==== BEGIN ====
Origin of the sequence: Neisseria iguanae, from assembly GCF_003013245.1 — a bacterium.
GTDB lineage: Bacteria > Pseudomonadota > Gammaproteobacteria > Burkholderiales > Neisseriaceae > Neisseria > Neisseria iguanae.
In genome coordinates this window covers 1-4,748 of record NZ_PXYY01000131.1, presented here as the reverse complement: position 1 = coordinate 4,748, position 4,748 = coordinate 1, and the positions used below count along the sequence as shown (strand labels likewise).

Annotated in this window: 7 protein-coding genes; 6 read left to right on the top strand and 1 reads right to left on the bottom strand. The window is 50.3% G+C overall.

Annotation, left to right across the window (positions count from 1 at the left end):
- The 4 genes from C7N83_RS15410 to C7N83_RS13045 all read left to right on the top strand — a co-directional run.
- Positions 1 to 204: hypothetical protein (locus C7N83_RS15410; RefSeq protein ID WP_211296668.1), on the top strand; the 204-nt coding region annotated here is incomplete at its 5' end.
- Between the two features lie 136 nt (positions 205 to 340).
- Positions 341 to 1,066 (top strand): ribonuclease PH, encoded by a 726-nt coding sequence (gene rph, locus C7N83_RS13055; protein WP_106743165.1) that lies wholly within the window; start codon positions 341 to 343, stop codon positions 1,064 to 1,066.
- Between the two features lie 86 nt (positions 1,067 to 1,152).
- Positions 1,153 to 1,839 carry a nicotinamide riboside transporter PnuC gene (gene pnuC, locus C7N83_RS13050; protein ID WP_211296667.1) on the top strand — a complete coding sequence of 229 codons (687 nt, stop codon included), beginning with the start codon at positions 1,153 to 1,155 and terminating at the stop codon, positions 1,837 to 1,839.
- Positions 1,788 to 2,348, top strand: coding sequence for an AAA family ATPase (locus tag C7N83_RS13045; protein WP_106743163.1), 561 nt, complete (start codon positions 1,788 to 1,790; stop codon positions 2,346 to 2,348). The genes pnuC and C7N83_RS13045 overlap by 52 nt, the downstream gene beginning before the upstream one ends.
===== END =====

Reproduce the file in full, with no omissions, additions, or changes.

Origin of the sequence: Neisseria iguanae, from assembly GCF_003013245.1 — a bacterium.
GTDB lineage: Bacteria > Pseudomonadota > Gammaproteobacteria > Burkholderiales > Neisseriaceae > Neisseria > Neisseria iguanae.
In genome coordinates this window covers 1-4,748 of record NZ_PXYY01000131.1, presented here as the reverse complement: position 1 = coordinate 4,748, position 4,748 = coordinate 1, and the positions used below count along the sequence as shown (strand labels likewise).

Annotated in this window: 7 protein-coding genes; 6 read left to right on the top strand and 1 reads right to left on the bottom strand. The window is 50.3% G+C overall.

Annotation, left to right across the window (positions count from 1 at the left end):
- The 4 genes from C7N83_RS15410 to C7N83_RS13045 all read left to right on the top strand — a co-directional run.
- Positions 1 to 204: hypothetical protein (locus C7N83_RS15410; RefSeq protein ID WP_211296668.1), on the top strand; the 204-nt coding region annotated here is incomplete at its 5' end.
- Between the two features lie 136 nt (positions 205 to 340).
- Positions 341 to 1,066 (top strand): ribonuclease PH, encoded by a 726-nt coding sequence (gene rph, locus C7N83_RS13055; protein WP_106743165.1) that lies wholly within the window; start codon positions 341 to 343, stop codon positions 1,064 to 1,066.
- Between the two features lie 86 nt (positions 1,067 to 1,152).
- Positions 1,153 to 1,839 carry a nicotinamide riboside transporter PnuC gene (gene pnuC, locus C7N83_RS13050; protein ID WP_211296667.1) on the top strand — a complete coding sequence of 229 codons (687 nt, stop codon included), beginning with the start codon at positions 1,153 to 1,155 and terminating at the stop codon, positions 1,837 to 1,839.
- Positions 1,788 to 2,348, top strand: coding sequence for an AAA family ATPase (locus tag C7N83_RS13045; protein WP_106743163.1), 561 nt, complete (start codon positions 1,788 to 1,790; stop codon positions 2,346 to 2,348). The genes pnuC and C7N83_RS13045 overlap by 52 nt, the downstream gene beginning before the upstream one ends.